I didn’t know I needed this

THE INTERNET GODS sent me this ad:


It’s not just an ironing board, it’s an ironing system. A whole *system*! For pressing clothes! And it’s on sale for just $1,999! And it ships free!

They’re practically paying you to take it.

The product description begins:

Whether you’re ironing table linens or removing wrinkles from a cocktail dress…

OK, hold up. If you are the owner of a $2,000 ironing system, you probably aren’t ironing your own table linens. You’re sending them out, or you’re having the housekeeper do it. I can see maybe touching up one’s own cocktail dress, say if you forgot to ask your housekeeper to do that for you before she left for the evening. Or maybe if you can’t decide what to wear to that charity gala tonight and have searched the dark recesses of your second walk-in closet (the one with all your fancy clothes in it) and dig out something you haven’t worn a couple of years. It might have wrinkles that need removing. And in that case, you would be really happy this system is still set up in the laundry room. From when the housekeeper was ironing the cloth napkins. That is, if you can figure out how to use it:

This easy-to-use ironing system features an LCD display with user-friendly navigation.

In my experience, “easy-to-use” and “user-friendly” are code words for “plan on 20 minutes to view YouTube tutorials.” I can barely program my coffee maker to brew at some future time. If my ironing system has “navigation” it’s probably too complicated for me.

I know what you’re thinking: Will the B3312 model will deliver everything I want and need in an ironing system? Fear not: The manufacturer also offers the B3847 system for just $500 more. Because spending $2,499 on a glorified ironing board seems normal.

If ironing is your jam – or you are, say, a professional seamstress – an investment in a device such as this might make sense for you. But for the rest of us – those of us who even still *do* iron – isn’t a regular old ironing board and mid-level iron enough to successfully do most household jobs? For money like that, you could buy a whole lot of professional dry cleaning. Or, a couple of really nice new cocktail dresses. Even ones that aren’t on sale. And have cash leftover to bid on the silent auction items at that charity gala.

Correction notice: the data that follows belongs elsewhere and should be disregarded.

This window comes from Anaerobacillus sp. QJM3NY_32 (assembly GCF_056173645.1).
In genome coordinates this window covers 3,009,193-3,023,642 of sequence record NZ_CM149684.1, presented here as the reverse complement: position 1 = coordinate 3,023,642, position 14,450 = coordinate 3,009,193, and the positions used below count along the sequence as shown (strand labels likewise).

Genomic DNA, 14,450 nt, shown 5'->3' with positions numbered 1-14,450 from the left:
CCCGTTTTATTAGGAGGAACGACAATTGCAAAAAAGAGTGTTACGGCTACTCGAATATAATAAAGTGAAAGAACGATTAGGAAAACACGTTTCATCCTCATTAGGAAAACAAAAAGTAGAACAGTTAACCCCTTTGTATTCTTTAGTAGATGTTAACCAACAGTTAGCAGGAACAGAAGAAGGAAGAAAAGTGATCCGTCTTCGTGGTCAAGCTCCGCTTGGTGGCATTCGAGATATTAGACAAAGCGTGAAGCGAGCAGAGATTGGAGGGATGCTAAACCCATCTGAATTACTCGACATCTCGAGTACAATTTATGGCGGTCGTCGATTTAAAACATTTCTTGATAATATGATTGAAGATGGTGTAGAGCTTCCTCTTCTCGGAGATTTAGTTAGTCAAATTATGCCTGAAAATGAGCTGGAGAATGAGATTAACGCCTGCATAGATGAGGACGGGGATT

For more things you never knew you needed, here’s a link to that time I went to Williams-Sonoma and analyzed their Thanksgiving table display.



Do you remember the lunchline in your school cafeteria? Or maybe your college dining hall? Were you a line-cutter? Did you save seats? Or hoard your lunch money for ice cream instead of the featured entree? Remember getting your ticket punched, or exchanging your prepaid milk ticket for an 8-ounce carton of whole milk?  Do you remember begging alerting your parents to add more money to your college food account?

I do, and I also remember how thrilled I was to enter the Real World and, among other things, be done with cafeteria lines.

And yet, some of my fellow card-carrying adults must miss waiting in line for their food.  I for one don’t ever feel as if I have lots of spare time to squander on procuring my mid-day meal. I gotta be quick, like a surgical strike. In, buy, out, eat. Done. Especially now that I am paid by the hour.

But check this out:


Today, at high noon in downtown DC, this was the line to get into a deli on 19th street. There is always a line at this place, despite it being in the same block as 4 or 5 other carryouts. I have never been there, but I know folks who have, and the place is legendary. People who worked downtown ten, fifteen years ago still remember it and speak of it in reverent, hushed voices.

For almost 20 years now, they’ve been queueing up outside The Greek Deli because the food is supposed to be fantastic.

I’m told it’s a little bit Soup Nazi-esque… you’d better know what you want to order when you get to the counter, otherwise you’ll be scorned. Hazed. Ignored. Reviled. BANNED.

(Kids, the “Soup Nazi” is a reference to “Seinfeld”, a legendary “sitcom” from NBC, which is a “television network.” Here – watch this, then ask your parents:)

But my thing is, what are they really dishing out in there? My friend Joel suggested they’re serving up “free money sandwiches with free liquid gold as the beverage . ” A plausible theory.  What else would explain that line? Seriously! Is there any food so good that you would sacrifice 20 minutes just to wait in line for it? There has to be something else going on in there. Like, I dunno, free shots of rum in your Diet Coke? Hash in the brownies? Maybe the potato chips are laced with crack?  Perhaps there’s a hypnotist running the checkout and he plants a subliminal suggestion that makes you go back the next day?

I have some other ideas; most of them are naughty and not suitable for a Family Blog.  (Yes, I am in fact a 7th grade boy, thanks for asking.)